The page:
What region has the largest and fastest growing plastics recycling market?

  • India will have the largest growth, followed by Germany and the United States.
  • India will increase its post-consumer plastics recycling by 3 billion pounds from 2017 to 2023 at a CAGR of 6%.
  • Germany is striving to recycle more waste for export. The country will increase post-consumer plastics processing between 1.5 billion pounds from 2017 to 2023 at a CAGR of 5.5%.
  • The United States will increase its post-consumer plastics processing volume by 1.2 billion pounds from 2017 to 2023 at a CAGR of 3.6%.

Key Takeaways

To wrap up our crash course (and to refresh your memory), here are a few key takeaways about the global plastics recycling market:

  • From an economic standpoint, recycling plastics can counterbalance the costs of compiling, separating and cleaning the plastic products.
    • Although technologies are well developed to acquire clean streams of plastic from waste materials, there are still difficulties finding cost-effective recoveries and practicable markets.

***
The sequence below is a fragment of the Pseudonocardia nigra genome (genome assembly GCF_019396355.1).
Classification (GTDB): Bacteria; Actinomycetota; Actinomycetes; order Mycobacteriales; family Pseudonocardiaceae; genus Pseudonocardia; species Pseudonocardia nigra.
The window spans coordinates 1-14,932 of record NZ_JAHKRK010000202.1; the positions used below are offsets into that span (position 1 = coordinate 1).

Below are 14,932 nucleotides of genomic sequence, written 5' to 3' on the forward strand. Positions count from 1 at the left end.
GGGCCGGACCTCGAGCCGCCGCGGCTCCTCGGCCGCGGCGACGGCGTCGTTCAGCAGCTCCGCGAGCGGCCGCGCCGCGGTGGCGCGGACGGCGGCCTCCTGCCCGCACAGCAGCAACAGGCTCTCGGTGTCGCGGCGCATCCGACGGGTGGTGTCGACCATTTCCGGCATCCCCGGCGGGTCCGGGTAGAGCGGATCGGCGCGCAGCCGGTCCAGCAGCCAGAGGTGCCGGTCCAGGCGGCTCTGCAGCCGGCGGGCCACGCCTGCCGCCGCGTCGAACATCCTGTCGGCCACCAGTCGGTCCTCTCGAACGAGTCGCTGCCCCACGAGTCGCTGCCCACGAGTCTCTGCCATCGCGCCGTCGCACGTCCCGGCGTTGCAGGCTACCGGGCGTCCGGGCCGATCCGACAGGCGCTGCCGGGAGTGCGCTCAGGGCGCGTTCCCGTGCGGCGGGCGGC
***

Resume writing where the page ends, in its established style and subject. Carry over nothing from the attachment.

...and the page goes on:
• Most communities want to collect more plastic materials, but they struggle to find markets to accept the items they gathered and proceed to get frustrated when their items then end up in landfills.

How can I learn more about plastics recycling?

For additional intel into the global plastics recycling market, download our report, “Plastics Recycling: Global Markets Through 2023.”


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    Sarah Greenberg

    Written By Sarah Greenberg

    Sarah Greenberg is the Manager of Content Marketing at BCC Research. She creates our blog, social media and email content.